By Allison Day,
In early March, before our world was turned upside down by the COVID-19 pandemic, 54 businesses took the 2020 Green Business on the Hill self assessment led by the Chestnut Hill Business Association and Boyer Sudduth Environmental Consultants.
This second installment of the self assessment consisted of 105 questions covering how businesses handle waste, energy usage, and healthy air quality in their workplace. Of those businesses that took this year’s self assessment, six rose to the top and earned the Three Leaf Award, showing that they try to incorporate environmental values into most aspects of their operations. Twenty-five businesses earned the Two Leaf Award. CHBA’s Executive Director Phil Dawson was excited that so many businesses participated in this year’s self assessment.
Here are lessons learned from six environmentally conscious businesses who scored high marks.
40 West Evergreen: Energy Efficiency in the Workplace
Joyce Ferris and Karen Naughton have employed a long-standing commitment to creating a sustainability-focused co-working space at 40 West Evergreen. Ferris and Naughton gradually replaced old incandescent lights with T-8 lighting fixtures to improve energy efficiency while reducing costs. Other practices include composting, purchasing low-emission materials, and planting street trees to cool the building. 40 West Evergreen is a model for businesses wishing to improve their environmental sustainability.
Glenna Stone: Going Green and Maintaining Design
Glenna Stone founded her interior design company after beginning her career as an engineer in the consumer products industry. Stone’s design philosophy is “Great design is about walking into a space, and every single time feeling one thing: this is as it should be.” To create an environmentally conscious working environment, Stone’s Philadelphia office is outfitted with LED lighting and Energy Star appliances. Additionally, the office recycles all standard items as well as batteries, electronics, ink, hazardous waste and light bulbs.
Mt. Airy Nexus: Co-Working in a LEED Certified Building
Mt. Airy Nexus is a co-working space with an emphasis on sustainability. A point of pride for Mt. Airy Nexus is its LEED Platinum Certification, the highest certification level for a building committed to environmental sustainability. Community manager Sonni Schwartzbach said that “In ‘greening’ our business, I learned the true ripple effect that one business can make a huge difference in the community. Through real-life examples, those who enter our co-working space can become more knowledgeable about sustainability issues.”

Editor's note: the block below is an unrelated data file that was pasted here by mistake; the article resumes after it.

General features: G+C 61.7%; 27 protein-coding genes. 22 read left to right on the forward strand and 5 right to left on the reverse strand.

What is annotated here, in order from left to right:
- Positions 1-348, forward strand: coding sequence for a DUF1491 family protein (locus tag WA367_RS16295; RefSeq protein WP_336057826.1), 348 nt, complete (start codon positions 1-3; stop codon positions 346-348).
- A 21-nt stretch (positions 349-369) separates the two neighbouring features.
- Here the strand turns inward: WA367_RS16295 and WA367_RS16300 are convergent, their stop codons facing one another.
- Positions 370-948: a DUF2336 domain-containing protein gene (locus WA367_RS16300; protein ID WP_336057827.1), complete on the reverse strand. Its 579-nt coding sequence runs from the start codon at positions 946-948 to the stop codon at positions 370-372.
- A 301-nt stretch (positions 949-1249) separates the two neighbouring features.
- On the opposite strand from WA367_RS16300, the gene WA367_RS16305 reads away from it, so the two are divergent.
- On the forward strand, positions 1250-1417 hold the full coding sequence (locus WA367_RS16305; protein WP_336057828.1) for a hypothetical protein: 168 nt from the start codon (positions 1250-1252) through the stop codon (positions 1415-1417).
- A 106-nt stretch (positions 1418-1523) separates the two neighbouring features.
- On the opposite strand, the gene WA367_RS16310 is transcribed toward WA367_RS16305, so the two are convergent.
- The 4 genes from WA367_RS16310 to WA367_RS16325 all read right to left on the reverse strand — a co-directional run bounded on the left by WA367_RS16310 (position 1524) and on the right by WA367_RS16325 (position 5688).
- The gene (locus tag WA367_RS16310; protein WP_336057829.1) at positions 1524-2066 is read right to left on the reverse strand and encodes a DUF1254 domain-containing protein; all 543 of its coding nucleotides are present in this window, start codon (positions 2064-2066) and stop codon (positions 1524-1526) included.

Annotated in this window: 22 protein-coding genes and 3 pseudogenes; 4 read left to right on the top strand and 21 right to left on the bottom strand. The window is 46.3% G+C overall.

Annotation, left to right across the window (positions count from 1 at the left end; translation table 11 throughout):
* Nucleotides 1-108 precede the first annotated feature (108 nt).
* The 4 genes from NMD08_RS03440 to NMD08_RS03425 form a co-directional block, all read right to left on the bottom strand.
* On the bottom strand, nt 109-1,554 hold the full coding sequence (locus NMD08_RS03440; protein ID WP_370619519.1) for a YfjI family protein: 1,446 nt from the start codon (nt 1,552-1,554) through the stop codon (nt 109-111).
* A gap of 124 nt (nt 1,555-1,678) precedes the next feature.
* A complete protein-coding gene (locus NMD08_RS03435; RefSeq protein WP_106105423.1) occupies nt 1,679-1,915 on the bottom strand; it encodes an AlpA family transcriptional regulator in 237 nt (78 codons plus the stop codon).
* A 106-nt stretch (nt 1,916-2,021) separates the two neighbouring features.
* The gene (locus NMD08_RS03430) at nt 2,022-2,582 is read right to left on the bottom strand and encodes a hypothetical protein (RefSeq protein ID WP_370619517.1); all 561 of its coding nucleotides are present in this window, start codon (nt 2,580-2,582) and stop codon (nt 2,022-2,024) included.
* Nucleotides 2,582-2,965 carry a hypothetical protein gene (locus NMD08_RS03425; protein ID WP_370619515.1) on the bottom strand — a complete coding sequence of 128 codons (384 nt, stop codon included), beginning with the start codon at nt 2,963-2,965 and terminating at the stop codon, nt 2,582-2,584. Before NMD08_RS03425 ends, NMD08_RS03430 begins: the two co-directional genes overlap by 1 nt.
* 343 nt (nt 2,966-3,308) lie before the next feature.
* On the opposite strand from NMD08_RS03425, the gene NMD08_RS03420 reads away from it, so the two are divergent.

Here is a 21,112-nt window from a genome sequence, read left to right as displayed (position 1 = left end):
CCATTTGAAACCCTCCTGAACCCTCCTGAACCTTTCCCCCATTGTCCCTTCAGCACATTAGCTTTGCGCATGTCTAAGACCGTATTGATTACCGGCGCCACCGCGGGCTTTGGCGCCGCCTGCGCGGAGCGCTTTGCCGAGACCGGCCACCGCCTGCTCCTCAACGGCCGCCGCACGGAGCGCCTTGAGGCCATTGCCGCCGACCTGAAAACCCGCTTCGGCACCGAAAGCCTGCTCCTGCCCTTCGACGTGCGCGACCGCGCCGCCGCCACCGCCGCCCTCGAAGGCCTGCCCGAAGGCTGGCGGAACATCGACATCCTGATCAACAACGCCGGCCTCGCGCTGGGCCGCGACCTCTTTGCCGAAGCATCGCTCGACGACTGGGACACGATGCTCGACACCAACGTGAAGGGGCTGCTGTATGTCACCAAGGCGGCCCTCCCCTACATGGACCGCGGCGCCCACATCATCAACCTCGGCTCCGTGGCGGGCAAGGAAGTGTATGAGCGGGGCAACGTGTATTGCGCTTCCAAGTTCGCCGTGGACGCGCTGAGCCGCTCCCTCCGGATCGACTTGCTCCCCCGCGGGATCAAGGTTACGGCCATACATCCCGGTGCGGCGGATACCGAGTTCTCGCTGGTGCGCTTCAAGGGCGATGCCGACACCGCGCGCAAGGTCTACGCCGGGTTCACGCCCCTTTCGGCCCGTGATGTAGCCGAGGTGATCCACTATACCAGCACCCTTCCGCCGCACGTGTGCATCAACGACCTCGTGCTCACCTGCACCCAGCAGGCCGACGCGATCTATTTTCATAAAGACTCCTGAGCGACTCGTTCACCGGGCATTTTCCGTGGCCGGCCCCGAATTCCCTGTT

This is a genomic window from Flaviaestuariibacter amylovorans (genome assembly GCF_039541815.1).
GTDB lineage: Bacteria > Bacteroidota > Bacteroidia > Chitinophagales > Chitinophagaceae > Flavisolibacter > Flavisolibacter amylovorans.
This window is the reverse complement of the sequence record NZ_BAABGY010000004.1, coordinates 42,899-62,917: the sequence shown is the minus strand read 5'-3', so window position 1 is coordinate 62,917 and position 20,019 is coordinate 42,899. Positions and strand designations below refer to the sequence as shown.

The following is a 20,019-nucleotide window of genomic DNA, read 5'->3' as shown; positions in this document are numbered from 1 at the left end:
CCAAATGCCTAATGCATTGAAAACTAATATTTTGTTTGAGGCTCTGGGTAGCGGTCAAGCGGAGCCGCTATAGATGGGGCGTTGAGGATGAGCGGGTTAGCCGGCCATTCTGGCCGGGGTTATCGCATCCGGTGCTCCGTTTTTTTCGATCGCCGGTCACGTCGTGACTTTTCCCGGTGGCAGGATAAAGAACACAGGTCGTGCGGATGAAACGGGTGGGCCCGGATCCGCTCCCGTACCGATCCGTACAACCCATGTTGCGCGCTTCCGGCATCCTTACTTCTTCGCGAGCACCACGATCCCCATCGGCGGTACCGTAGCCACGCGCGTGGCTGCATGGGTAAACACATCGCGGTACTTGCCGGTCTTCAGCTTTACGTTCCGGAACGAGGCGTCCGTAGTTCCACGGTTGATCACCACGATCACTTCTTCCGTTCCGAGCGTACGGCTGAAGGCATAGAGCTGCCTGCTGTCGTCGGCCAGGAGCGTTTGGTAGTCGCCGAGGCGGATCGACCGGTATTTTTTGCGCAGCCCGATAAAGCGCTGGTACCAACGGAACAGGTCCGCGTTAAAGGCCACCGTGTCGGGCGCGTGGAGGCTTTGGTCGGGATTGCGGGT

Queenie’s Pets: No Need for Harmful Chemicals
Adina “Queenie” Silberstein’s philosophy leads her team to create a stress-free and pain-free environment for their four-legged clients. Queenie’s Pets uses non-toxic cleaning products to make their business more sustainable. They use Green Seal or EPA Safer Choice certified cleaning products to protect the staff, clients and animals from harmful chemicals and fumes. One important part of using safe cleaning products to make sure you do not over-buy.
“While making our business more sustainable, we’ve learned to do a better job of inventorying our supplies and anticipating our needs,” Silberstein said. “We can spend less and thus ultimately improve our profitability while serving the Earth more safely.”
Woodmere Art Museum: Managing Stormwater with Permeable Pavement
Philadelphia is expected to see more rainfall as climate change progresses. To adapt to this future, Woodmere Art Museum has made changes by installing a permeable parking pavement lined with native trees to manage its stormwater. Before heading into the museum, visitors can experience the combination of art and nature on the museum’s grounds. “The addition of outdoor sculpture at Woodmere creates a unique art-meets-nature experience, which is an essential component of our long-range plan,” said Anne Standish, Woodmere’s director of development. “That plan makes palpable our vision to grow Woodmere beyond our walls, integrating the museum’s experience across the landscape.”
Weavers Way Mt. Airy:Business Decisions that are Good for the Planet
Weavers Way Co-op’s mission has been to foster community and environmental stewardship through collective ownership, education, and food purchasing. Their philosophy statement incorporates that the Co-op provides products that “positively impact our bodies, the ecosystem, or other people in the present or future.” “Making business decisions that are good for the planet are almost always better for the financial bottom line of the Co-op,” said Jon Roesser, general manager. “More and more people are making consumer decisions based on values, and environmental stewardship is increasingly important to most consumers.”
The 2020 Green Business on the Hill initiative has shown that incorporating environmental sustainability into a business’s mission statement, daily operations, or office culture equips a business to address environmental issues and climate change. The solutions highlighted here are only a few of the many different steps that can be taken to become an environmentally conscious business. If this has inspired you to “green” your business, contact CHBA’s Executive Director Phil Dawson for more information.
Allison Day is an intern at Boyer Sudduth Environmental Consultants.
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